Why the US doesn't want to see Boko Haram as part of Islamic State

US secretary of state John Kerry with Nigeria's former president Goodluck Jonathan, widely criticised for his failure to deal effectively with Boko Haram.Reuters

Nigeria-based Boko Haram is responsible for countless atrocities and thousands of deaths, and it has declared itself an affiliate of Islamic State. But according to US officials, that's little more than a branding exercise designed to boost its international jihadi credentials, attract recruits, and appeal to the IS leadership for assistance.

Officials have told Reuters they see no evidence that Boko Haram has received significant operational support or financing from Islamic State, more than a year after the brutal West African group's pledge of allegiance to it.

The implications are about more than terminology. While the Nigerian army under the direction of President Buhari, who won election in good part because of the ineffectiveness of his predecessor Goodluck Jonathan, has been making steady progress against the militants, they remain a potent and disruptive threat. It launched its deadliest raid in over a year last week, killing 30 soldiers and forcing 50,000 people to flee when it took over the Niger town of Bosso. Chad has sent 2,000 troops to Niger to prepare a counterattack against the group, two senior military sources said on Wednesday.

But the US view of Boko Haram as a locally-focused, homegrown insurgency is likely to keep the group more to the margins of the US fight against Islamic State in Africa.

The US military's attention is largely centered on Libya, home to Islamic State's strongest affiliate outside the Middle East and where the United States has carried out air strikes. No such direct US intervention is currently being contemplated against Boko Haram, officials say.

"If there is no meaningful connection between ISIL and Boko – and we haven't found one so far – then there are no grounds for US military involvement in West Africa other than assistance and training," said one US official.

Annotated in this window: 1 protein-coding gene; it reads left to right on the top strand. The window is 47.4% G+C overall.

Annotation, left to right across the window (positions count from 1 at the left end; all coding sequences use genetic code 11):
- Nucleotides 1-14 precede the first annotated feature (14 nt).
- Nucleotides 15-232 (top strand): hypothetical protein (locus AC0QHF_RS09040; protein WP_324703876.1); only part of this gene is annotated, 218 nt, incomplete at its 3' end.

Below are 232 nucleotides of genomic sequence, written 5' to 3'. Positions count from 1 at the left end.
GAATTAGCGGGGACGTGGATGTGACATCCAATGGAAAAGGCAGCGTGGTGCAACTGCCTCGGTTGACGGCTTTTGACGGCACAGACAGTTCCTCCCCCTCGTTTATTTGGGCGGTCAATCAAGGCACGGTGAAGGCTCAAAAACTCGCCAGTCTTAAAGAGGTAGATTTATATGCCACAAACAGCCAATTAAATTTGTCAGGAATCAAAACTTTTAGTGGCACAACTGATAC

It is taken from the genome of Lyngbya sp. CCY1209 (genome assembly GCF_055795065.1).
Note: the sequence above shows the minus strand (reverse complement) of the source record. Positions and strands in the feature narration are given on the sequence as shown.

"This is an African fight, and we can assist them, but it's their fight," the official added.

While Nigeria and Chad, also deeply involved in the struggle against Boko Haram, might welcome American help with surveillance and intelligence-gathering, they are not thought to be anxious for foreign boots on the ground.

However, some are keen for America to do more to help in the struggle.

US officials and private experts say they fear that as the African military pressure intensifies, the extremists could shift from a regional campaign of suicide bombings, rape and pillage to striking international targets.

"The resources and intent of ISIL to attack Western targets, combined with Boko's ability and strength in that part of Africa is a mix that causes great concern," another US official said.

Senator Chris Murphy, a Foreign Relations Committee member, said that whatever its cooperation with Islamic State, Boko Haram is so deadly that Nigeria and its neighbours should get US help to crush the group.

"I think we have an interest in combating this group regardless of their connection to ISIL," he said.

Boko Haram is one of a number of African Islamist movements. It came to world-wide attention with the mass kidnapping of 276 schoolgirls from a school in Chibok; most are still missing and believed to be either dead or forcibly "married" to Boko Haram fighters.

Additional reporting by Reuters.